Okta sponsored this post.
Identity management service provider Okta has launched a united identity platform, a unified control plane for all the tasks around managing identity and access management (IAM) to authorize access of resources, including risk management, security and the policies needed for proper IAM.
“Over the last 12 years at Okta, we’ve seen a fundamental shift in the role identity plays for organizations,” said Todd Mckinnon, Okta co-founder and CEO, in the kickoff keynote the company’s annual user conference, Oktane21, being held virtually this week. “It has been heard loud and clear: You require a single solution for every user type and every use case. You need it to work for not just apps but also infrastructure, containers and databases. And you need to democratize and simplify how users gain resource access by empowering your business partners to determine requirements, rather than centralizing with IT.”
The platform aims to provide a centralized system for both privileged access management (PAM) and identity governance administration, both by centralizing management while at the same time lessening the burden on security operations through the use of self-service tools like Slack and automated workflows wherever possible.
The platform is forged from two new components, both of which will be fully available by early 2022.
Okta Privileged Management is aimed at protecting critical infrastructures, such as Kubernetes clusters and databases, by providing a centralized system for granting temporary credentials to IT admins to thwart rogue access.
The idea is behind privilege management is to bring the organization closer to a zero-trust environment, necessary for the hybrid and multicloud environments that exponentially increase the complexity of managing access to all of these valuable resources. Traditional PAM tools do not have the flexibility to manage these cloud native environments, the company wages.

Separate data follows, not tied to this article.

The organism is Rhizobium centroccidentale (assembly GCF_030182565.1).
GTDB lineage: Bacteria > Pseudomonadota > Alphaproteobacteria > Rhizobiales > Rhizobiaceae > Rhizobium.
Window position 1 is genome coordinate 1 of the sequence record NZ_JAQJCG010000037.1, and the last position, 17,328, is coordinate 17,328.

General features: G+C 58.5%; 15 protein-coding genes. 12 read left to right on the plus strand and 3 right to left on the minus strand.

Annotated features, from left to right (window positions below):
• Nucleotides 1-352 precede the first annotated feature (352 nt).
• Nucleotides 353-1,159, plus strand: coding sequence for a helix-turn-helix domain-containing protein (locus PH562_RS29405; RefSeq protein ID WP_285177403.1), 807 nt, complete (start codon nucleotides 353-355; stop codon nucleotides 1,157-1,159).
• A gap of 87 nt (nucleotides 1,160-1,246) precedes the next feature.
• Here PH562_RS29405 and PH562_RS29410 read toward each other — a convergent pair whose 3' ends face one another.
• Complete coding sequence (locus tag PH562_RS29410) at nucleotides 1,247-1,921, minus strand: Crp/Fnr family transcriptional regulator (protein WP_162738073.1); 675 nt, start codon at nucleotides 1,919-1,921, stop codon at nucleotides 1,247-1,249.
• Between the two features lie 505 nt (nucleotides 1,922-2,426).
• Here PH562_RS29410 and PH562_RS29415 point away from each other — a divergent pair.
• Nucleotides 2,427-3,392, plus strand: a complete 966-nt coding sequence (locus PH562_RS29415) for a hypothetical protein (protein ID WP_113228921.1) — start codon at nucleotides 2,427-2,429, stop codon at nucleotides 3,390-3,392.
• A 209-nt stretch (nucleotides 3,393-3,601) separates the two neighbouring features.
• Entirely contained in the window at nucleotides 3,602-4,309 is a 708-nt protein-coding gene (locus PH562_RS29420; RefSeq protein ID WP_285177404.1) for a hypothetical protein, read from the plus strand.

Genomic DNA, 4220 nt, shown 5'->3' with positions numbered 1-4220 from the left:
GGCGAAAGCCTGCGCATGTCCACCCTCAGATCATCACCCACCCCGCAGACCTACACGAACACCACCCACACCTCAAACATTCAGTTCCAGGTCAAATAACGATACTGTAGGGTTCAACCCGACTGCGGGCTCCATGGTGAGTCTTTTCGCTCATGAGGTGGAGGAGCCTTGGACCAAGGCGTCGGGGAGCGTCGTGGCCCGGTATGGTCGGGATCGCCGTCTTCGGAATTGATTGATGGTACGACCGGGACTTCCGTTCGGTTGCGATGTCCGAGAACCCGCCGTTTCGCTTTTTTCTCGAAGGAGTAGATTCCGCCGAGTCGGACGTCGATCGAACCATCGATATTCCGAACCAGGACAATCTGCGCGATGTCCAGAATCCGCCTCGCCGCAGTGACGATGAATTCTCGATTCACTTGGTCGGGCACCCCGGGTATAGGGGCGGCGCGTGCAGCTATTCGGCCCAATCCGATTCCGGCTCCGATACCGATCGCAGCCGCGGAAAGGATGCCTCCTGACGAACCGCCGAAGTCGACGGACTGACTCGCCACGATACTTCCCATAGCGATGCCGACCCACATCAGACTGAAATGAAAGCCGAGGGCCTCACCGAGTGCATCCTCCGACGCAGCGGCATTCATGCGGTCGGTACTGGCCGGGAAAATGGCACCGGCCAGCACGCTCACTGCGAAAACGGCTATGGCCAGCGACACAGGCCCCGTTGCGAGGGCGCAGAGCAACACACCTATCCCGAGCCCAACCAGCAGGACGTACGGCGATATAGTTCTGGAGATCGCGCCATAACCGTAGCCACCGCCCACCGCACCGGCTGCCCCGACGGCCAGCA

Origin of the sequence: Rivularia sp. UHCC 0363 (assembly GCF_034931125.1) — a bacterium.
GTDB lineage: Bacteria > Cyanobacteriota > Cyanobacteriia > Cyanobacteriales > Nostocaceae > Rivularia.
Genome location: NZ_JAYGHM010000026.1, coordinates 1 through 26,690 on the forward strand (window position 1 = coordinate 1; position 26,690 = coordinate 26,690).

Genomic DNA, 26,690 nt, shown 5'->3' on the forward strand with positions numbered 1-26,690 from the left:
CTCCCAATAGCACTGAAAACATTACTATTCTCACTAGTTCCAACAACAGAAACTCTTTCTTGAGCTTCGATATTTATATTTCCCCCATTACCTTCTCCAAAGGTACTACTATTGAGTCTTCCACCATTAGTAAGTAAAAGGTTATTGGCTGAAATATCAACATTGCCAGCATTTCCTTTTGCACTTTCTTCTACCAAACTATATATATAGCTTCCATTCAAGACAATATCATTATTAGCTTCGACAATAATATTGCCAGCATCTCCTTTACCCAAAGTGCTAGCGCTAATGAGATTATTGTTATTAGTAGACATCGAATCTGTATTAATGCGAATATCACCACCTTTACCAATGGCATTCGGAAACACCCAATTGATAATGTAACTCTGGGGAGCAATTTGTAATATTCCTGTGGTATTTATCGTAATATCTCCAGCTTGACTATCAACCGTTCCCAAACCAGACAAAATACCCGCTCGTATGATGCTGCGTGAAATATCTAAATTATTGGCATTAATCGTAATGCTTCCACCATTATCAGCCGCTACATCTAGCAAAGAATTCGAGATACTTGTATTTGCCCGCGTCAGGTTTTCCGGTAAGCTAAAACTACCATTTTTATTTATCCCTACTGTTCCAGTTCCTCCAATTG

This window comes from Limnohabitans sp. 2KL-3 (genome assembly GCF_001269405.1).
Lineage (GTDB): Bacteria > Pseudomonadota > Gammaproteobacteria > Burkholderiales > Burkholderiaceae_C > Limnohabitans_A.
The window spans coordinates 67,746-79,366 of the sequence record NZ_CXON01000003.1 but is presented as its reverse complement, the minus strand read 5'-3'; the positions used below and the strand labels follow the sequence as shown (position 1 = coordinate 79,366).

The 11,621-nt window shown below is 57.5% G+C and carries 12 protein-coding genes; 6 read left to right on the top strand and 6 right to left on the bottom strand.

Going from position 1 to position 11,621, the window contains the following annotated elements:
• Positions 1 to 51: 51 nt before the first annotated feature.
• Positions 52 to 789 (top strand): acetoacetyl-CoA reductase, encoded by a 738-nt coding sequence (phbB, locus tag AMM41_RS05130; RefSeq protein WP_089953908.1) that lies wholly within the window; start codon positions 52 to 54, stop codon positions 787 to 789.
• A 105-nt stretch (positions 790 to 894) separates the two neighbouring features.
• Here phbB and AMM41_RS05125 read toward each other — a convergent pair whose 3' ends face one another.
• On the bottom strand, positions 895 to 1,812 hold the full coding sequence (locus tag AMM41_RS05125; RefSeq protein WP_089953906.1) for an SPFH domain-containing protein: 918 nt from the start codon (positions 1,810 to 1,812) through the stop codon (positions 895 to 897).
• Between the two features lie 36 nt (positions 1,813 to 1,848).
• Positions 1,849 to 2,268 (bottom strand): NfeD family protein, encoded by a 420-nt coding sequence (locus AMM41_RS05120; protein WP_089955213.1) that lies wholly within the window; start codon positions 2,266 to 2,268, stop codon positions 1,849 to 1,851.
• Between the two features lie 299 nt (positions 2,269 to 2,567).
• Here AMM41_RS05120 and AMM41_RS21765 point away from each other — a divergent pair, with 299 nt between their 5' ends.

This next-gen PAM system can be used to build fine-grained user and role-based security policies detailing who can access what at the infrastructure level. A system administrator can apply for temporary access, say to a database that needs a reboot, and the subsequent session is logged for further review.
The second component, Okta Identity Governance, provides a self-service portal for routine authorization duties, eliminating the need for managing user access through a centralized functionality with IT.
Okta Identity Governance manages the routine access management through automated approval workflows and self-service. Users are given a standard base of authorization that determines which apps they can access, while at the same time a system of least privilege is maintained to prevent an accumulation of unneeded access. Credentials can also be easily disabled for employees who depart the company. The system leverages the API-rich nature of today’s IT tools, such as Slack, to make the self-service capabilities as seamless as possible for end-users.
For Okta, last year’s SolarWinds breach was actually good news, at least as insofar it alerted organizations to the expensive dangers of faulty identity management, even as they are increasing the rate of software development through automated processes such as DevOps. From March 2020 to March 2021, Okta saw over 52 billion unique app logins on its platform, a twofold increase from the same time a year earlier.